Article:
Kazakhstan’s President Nursultan Nazarbayev emphasized regional security as a crucial strategic area of cooperation between Kazakhstan and the United Kingdom, during a visit to London on November 21. “Cooperation between Kazakhstan and Great Britain in the field of security in the region is very important. You know that Iran, Iraq, and Afghanistan are very close to our territory. All of this shows that none of the countries will resolve this problem on their own,” he explained. In particular, as speculation grows in the British media over the timetable for withdrawing British troops from Iraq, Nazarbayev stressed that operations in Iraq and Afghanistan should be seen through to the end. In this regard, he told British Prime Minister Tony Blair that Kazakhstan wants to do everything possible to support these measures. Since the deployment of elements of its peacekeeping battalion (KAZBAT) to Iraq, it has cleared around 4 million mines (Kazinform, November 21). He also stressed his fear of civil war in Iraq, and the prospect of the country splitting into three parts and becoming “another Afghanistan.”
Nazarbayev’s quest for diverse foreign trading and security partners has also meant pursuing closer ties with other Turkic speaking states. On November 17, attending the eighth annual summit of the heads of Turkic speaking states in Turkey, he emphasized that the current levels of bilateral and multilateral cooperation are promoting confidence that existing problems can be resolved.
“The increasing economic potential of our countries makes it possible to develop new projects in the areas of education and culture. We therefore believe that it is expedient to hold on a large scale the days of culture of Turkic-speaking peoples by popularizing their history, literature, and arts, that is by making maximum use of the potential of modern information technologies,” Nazarbayev said. In practical terms, security cooperation is developing steadily with Turkey and more recently with Azerbaijan. Nazarbayev held meetings on the sidelines of the summit with Azerbaijan’s President Ilham Aliyev and Kyrgyzstan’s President Kurmanbek Bakiyev. Despite the opportunity to extend further the terms of security cooperation with these countries, he preferred instead to concentrate on trade and culture (Interfax-Kazakhstan, November 17).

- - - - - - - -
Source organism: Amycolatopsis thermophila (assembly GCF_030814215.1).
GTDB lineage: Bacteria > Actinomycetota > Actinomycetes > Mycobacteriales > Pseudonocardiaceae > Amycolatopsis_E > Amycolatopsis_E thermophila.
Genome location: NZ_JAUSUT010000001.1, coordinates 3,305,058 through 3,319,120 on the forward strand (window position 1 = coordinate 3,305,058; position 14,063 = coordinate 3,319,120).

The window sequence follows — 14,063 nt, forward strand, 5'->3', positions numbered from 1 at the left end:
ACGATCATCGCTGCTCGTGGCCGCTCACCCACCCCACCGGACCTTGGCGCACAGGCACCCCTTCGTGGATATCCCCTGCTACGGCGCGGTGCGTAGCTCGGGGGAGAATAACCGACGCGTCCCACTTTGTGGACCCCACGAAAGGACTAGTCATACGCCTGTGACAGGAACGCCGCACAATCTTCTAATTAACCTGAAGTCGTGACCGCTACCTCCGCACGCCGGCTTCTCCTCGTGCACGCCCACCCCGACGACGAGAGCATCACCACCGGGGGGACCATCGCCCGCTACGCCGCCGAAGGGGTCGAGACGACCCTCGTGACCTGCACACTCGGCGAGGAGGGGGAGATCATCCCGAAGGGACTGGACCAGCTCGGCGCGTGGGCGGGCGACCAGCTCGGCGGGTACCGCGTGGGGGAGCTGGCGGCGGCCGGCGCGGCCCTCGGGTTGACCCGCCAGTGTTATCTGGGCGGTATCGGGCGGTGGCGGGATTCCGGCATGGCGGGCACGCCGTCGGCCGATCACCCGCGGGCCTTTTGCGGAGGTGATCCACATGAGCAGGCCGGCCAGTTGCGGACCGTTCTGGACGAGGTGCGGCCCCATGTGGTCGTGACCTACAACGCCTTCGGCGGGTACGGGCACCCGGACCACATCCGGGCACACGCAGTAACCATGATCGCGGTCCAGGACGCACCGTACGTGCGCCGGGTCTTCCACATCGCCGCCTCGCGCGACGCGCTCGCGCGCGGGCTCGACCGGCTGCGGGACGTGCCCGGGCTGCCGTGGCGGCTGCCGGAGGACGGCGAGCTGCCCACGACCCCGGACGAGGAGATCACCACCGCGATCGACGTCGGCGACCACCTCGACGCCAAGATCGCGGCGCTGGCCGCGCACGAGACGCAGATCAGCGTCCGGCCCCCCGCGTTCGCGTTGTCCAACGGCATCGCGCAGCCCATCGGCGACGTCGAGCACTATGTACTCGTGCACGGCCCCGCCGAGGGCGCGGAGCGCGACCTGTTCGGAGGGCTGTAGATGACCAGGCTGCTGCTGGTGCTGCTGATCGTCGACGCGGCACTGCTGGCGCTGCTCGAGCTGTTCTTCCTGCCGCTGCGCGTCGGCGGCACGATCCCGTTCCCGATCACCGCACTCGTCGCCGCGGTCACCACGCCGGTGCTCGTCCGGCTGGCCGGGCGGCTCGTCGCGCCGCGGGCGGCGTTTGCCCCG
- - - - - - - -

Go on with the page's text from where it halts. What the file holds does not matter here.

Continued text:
Nazarbayev wants to expand ties with the EU, positioning Kazakhstan to benefit from what he believes are serious attempts in Brussels to deepen the levels of assistance and cooperation between the EU and Central Asia. His calculations are based on two points. First, according to the EU, it has provided approximately €1.33 billion in assistance to the region during the past 15 years. Yet, Tajikistan has received more than any other country in Central Asia. In fact, Kazakhstan’s share of EU assistance, around €159.5 million, placed it fourth of five Central Asian countries. A new financial package for Central Asia will be worked out in the near future. Second, like Tashkent, the authorities in Kazakhstan place great hopes on the German EU presidency in 2007 (Interfax-Kazakhstan, November 20). Almaty believes the German-led EU strategy for expanding ties with Central Asia will be ready by June 2007.
Elsewhere, there are signs that Kazakhstan will attempt to gain from Uzbekistan’s problems with the West. An apparently routine event held by the Collective Security and Defense Organization (CSTO) in Belarus on November 23 offered some insight into the driving factor on Astana’s current priorities. Specifically, the Uzbek and the Kazakh defense ministers did not participate in the CSTO Defense Ministers Council. No explanation was offered to explain the absence of Kazakhstan’s Defense Minister Army General Mukhtar Altynbayev. Kazakh reporting focused on the Uzbek Defense Minister’s decision not to attend, choosing instead to send the deputy defense minister for international cooperation, Colonel Rustam Niyozov (Interfax-Kazakhstan, November 21). Kazakhstan, despite improved relations with Uzbekistan, continues to emphasize its rivalry with its neighbor and now assumes that it will receive preferential treatment from the EU and other Western multilateral bodies, thanks to Uzbekistan’s ongoing estrangement from the West.
Problems relating to accountability and reducing the potential misuse of Western aid through corruption remain obstacles to fully benefiting from the increasing aid flow into Central Asia and risk complicating security cooperation. A criminal case has been instituted into the alleged embezzlement of funds by the financial head of a military unit in Saran, Karaganda region. A scheduled audit of the unit’s financial transactions revealed that 26 million tenge (around $203,140) went missing between February and July 2006 (Interfax-Kazakhstan, November 17). Such scandals either point to the willingness of the authorities to tackle corruption or simply highlight its continued existence within the country. In either case, it presents a double-edged policy dilemma for Western organizations offering assistance to Kazakhstan.
Nazarbayev is clearly ambitious to promote Kazakhstan’s place in the world. The tone and rhetoric during his visit to London differed from his recent message in the United States by concentrating on linking Central Asian security to the wider picture of Iraq, Afghanistan, and the question of Iran. He may calculate that Britain is in the best position to influence Washington as it reassesses its Iraq policy and wider strategic emphasis in the war on terror. It seems clear that in 2007 he will make a concerted effort aimed at securing Kazakhstan’s regional ascendancy as the basis for his dealings with the West.